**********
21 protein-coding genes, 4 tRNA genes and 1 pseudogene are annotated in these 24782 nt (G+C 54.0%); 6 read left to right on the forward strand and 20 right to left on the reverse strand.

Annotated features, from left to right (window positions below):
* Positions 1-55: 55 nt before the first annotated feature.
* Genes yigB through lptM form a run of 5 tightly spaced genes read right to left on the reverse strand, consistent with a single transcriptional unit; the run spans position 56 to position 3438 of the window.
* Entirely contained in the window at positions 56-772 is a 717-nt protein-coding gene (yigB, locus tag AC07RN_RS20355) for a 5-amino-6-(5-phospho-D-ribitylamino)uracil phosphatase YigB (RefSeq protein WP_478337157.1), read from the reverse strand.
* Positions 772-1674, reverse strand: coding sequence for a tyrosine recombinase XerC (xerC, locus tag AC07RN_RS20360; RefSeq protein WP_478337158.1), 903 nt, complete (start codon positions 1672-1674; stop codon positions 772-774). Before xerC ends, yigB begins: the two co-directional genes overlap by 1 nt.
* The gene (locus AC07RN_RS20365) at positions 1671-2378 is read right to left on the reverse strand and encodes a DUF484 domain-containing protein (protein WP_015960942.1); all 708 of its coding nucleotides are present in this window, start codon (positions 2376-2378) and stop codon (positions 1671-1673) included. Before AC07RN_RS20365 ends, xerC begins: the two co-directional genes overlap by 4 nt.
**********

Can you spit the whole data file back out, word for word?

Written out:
21 protein-coding genes, 4 tRNA genes and 1 pseudogene are annotated in these 24782 nt (G+C 54.0%); 6 read left to right on the forward strand and 20 right to left on the reverse strand.

Annotated features, from left to right (window positions below):
* Positions 1-55: 55 nt before the first annotated feature.
* Genes yigB through lptM form a run of 5 tightly spaced genes read right to left on the reverse strand, consistent with a single transcriptional unit; the run spans position 56 to position 3438 of the window.
* Entirely contained in the window at positions 56-772 is a 717-nt protein-coding gene (yigB, locus tag AC07RN_RS20355) for a 5-amino-6-(5-phospho-D-ribitylamino)uracil phosphatase YigB (RefSeq protein WP_478337157.1), read from the reverse strand.
* Positions 772-1674, reverse strand: coding sequence for a tyrosine recombinase XerC (xerC, locus tag AC07RN_RS20360; RefSeq protein WP_478337158.1), 903 nt, complete (start codon positions 1672-1674; stop codon positions 772-774). Before xerC ends, yigB begins: the two co-directional genes overlap by 1 nt.
* The gene (locus AC07RN_RS20365) at positions 1671-2378 is read right to left on the reverse strand and encodes a DUF484 domain-containing protein (protein WP_015960942.1); all 708 of its coding nucleotides are present in this window, start codon (positions 2376-2378) and stop codon (positions 1671-1673) included. Before AC07RN_RS20365 ends, xerC begins: the two co-directional genes overlap by 4 nt.